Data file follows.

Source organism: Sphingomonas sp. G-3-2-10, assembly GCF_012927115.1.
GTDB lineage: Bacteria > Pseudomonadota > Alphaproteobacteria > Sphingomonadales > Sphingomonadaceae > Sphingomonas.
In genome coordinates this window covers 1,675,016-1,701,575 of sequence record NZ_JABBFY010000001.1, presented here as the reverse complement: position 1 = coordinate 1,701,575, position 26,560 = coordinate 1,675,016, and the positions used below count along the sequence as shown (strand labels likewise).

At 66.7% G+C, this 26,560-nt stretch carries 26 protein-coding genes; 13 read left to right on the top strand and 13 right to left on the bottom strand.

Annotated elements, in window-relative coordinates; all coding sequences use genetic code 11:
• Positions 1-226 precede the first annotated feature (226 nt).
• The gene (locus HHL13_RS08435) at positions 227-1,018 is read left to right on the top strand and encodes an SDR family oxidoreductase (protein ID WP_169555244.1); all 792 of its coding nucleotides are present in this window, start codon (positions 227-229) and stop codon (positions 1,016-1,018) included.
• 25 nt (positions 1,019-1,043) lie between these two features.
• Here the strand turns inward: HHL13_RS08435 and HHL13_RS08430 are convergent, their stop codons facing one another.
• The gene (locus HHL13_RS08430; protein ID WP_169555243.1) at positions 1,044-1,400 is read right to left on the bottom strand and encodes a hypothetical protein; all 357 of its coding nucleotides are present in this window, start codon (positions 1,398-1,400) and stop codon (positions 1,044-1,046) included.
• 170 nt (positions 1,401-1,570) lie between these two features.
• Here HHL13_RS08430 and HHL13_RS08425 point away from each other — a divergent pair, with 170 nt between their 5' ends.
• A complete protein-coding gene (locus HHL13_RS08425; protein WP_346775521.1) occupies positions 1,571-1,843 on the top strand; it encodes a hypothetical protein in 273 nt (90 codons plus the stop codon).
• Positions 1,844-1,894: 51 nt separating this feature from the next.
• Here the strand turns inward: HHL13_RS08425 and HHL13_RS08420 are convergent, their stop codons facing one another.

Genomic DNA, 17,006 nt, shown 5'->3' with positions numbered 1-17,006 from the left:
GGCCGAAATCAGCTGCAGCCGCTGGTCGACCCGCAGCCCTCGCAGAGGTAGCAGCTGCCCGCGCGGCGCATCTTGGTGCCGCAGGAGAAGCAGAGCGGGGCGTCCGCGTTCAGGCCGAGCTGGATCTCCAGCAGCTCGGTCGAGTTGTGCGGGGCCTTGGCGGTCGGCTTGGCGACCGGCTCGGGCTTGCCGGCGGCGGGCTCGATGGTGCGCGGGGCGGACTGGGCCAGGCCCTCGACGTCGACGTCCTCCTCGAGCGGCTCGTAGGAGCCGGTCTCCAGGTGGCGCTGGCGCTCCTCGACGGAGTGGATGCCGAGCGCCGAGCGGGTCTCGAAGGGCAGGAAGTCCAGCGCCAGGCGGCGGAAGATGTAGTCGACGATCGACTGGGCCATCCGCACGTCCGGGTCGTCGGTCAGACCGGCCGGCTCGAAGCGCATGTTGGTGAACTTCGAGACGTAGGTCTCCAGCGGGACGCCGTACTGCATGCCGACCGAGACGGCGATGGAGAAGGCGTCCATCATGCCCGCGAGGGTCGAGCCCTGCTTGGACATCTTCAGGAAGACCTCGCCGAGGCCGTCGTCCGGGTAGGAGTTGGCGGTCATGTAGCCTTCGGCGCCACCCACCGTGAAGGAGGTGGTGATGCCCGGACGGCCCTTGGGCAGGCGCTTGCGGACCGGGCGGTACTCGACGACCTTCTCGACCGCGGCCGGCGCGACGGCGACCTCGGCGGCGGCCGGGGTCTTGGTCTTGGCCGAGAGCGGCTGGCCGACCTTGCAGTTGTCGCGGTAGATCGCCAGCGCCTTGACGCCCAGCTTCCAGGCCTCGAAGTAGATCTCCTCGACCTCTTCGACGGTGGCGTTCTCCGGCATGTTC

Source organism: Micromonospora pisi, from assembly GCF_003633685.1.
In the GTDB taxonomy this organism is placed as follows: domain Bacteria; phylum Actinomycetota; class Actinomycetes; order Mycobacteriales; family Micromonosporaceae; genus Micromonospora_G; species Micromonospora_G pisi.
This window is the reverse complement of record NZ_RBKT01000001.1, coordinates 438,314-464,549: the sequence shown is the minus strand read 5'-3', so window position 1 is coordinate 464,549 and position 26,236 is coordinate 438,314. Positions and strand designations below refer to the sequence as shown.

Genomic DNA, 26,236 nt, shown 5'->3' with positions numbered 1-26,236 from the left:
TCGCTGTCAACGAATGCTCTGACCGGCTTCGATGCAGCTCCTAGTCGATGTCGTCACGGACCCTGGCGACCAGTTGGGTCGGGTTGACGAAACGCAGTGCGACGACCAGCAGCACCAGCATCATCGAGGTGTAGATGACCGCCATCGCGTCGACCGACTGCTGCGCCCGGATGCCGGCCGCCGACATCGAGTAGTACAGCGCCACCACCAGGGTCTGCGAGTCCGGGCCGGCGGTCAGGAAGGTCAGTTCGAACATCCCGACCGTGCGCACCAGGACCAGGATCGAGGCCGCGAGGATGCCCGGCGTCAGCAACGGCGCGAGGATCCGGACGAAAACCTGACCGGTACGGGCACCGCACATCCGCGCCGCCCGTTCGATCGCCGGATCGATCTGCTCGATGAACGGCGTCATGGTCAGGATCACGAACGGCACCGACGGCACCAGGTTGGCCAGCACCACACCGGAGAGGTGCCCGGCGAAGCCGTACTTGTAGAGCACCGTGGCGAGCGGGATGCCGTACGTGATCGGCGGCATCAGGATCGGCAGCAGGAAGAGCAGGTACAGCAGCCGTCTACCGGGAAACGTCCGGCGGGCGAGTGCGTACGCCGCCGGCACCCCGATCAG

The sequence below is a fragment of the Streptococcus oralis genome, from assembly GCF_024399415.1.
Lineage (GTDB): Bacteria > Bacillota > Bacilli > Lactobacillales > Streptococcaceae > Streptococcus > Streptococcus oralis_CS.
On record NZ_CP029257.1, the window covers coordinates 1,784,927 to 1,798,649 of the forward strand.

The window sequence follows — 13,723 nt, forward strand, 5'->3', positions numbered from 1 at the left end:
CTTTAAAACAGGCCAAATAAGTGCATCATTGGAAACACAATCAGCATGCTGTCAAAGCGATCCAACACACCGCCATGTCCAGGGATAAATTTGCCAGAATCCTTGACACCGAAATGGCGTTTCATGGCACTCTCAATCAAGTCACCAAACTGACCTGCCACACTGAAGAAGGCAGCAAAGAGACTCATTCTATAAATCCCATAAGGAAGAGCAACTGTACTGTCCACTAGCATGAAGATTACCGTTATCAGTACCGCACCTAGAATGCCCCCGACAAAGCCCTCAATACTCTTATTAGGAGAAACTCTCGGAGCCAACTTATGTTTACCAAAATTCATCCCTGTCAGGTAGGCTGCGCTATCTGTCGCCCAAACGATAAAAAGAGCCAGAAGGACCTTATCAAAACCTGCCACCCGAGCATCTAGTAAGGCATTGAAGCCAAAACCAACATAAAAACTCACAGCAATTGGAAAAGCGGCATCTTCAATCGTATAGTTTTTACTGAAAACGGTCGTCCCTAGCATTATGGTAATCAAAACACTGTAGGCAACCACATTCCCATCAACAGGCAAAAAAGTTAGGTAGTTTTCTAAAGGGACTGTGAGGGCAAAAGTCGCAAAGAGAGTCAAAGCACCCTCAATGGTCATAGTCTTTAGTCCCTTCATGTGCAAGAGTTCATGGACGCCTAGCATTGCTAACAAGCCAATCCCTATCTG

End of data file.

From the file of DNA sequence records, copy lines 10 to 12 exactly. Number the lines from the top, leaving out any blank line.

• The gene (locus HHL13_RS08430; protein ID WP_169555243.1) at positions 1,044-1,400 is read right to left on the bottom strand and encodes a hypothetical protein; all 357 of its coding nucleotides are present in this window, start codon (positions 1,398-1,400) and stop codon (positions 1,044-1,046) included.
• 170 nt (positions 1,401-1,570) lie between these two features.
• Here HHL13_RS08430 and HHL13_RS08425 point away from each other — a divergent pair, with 170 nt between their 5' ends.